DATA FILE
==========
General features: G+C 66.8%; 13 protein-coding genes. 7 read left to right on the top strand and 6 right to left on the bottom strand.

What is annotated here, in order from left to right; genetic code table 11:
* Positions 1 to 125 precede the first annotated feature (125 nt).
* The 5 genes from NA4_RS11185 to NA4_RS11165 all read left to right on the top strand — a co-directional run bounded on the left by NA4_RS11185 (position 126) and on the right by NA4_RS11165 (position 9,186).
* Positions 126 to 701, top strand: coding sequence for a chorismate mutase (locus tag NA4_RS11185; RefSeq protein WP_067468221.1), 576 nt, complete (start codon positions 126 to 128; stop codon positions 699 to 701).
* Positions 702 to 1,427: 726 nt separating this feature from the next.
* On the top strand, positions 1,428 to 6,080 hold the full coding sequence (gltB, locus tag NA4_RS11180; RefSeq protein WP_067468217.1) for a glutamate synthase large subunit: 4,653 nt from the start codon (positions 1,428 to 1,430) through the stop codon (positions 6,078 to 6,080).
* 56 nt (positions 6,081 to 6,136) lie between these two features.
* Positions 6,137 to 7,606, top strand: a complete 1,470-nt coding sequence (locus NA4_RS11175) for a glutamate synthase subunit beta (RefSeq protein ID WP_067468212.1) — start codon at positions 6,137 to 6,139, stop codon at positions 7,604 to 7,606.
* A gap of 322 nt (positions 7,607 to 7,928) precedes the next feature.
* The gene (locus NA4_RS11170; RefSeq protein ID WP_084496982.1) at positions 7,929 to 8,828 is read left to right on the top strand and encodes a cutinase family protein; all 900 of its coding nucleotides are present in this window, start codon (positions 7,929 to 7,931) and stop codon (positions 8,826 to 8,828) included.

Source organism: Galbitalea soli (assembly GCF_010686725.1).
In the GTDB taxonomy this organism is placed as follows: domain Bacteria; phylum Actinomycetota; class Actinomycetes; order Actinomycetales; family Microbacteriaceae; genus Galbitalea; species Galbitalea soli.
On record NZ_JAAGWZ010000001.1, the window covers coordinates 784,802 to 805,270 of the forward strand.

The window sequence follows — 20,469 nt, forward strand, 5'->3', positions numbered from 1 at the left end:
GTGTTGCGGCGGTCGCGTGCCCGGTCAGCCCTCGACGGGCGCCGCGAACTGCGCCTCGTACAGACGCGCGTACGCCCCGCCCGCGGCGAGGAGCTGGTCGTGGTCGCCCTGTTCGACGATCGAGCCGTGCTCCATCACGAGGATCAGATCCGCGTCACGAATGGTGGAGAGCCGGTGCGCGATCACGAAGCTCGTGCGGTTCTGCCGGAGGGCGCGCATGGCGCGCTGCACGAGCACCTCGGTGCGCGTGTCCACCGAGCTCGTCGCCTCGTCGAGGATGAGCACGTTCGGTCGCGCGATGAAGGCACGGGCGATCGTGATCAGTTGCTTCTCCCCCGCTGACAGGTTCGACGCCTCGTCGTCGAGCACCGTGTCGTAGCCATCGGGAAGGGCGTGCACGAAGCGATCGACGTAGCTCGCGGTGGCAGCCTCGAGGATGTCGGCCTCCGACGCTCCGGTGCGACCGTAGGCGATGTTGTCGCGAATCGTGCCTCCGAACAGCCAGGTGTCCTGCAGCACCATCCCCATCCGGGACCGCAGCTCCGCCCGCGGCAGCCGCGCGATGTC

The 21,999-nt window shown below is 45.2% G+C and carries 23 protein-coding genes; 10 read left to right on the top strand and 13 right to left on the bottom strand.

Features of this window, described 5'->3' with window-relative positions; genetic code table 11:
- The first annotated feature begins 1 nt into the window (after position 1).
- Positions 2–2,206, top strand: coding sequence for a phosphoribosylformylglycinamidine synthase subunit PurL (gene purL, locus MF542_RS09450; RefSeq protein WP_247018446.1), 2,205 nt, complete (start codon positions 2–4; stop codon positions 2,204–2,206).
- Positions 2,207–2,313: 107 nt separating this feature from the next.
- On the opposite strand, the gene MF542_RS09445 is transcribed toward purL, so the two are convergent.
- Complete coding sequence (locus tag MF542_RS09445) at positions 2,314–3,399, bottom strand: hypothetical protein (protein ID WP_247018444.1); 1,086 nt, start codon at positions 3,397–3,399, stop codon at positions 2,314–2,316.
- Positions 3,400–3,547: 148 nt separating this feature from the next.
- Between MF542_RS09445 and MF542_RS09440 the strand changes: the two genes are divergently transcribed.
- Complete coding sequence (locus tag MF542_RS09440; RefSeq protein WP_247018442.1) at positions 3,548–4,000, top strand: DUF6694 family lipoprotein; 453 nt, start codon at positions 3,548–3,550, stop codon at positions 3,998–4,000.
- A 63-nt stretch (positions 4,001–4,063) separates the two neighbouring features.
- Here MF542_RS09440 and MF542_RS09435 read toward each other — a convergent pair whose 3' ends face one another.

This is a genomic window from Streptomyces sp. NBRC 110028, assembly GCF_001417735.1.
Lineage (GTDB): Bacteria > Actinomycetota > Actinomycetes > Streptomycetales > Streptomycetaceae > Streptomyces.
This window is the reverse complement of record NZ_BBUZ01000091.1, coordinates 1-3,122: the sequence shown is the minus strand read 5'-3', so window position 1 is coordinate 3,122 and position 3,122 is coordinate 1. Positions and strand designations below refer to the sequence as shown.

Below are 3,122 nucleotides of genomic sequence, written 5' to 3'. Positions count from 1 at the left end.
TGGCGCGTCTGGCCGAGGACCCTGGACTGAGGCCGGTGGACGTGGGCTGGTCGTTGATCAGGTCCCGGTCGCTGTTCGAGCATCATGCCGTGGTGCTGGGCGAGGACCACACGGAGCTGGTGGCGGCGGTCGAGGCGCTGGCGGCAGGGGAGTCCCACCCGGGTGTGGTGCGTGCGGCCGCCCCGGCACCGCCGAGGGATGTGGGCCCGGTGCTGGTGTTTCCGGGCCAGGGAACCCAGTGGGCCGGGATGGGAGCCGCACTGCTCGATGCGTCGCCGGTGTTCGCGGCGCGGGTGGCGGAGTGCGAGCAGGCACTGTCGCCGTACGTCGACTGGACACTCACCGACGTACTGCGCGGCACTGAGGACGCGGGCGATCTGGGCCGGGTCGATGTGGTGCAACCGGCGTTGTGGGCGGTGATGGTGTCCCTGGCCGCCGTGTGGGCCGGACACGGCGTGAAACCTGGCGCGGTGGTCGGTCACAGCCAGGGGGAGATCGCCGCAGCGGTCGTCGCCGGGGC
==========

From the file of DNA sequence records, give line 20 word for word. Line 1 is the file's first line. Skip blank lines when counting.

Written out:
- Positions 2–2,206, top strand: coding sequence for a phosphoribosylformylglycinamidine synthase subunit PurL (gene purL, locus MF542_RS09450; RefSeq protein WP_247018446.1), 2,205 nt, complete (start codon positions 2–4; stop codon positions 2,204–2,206).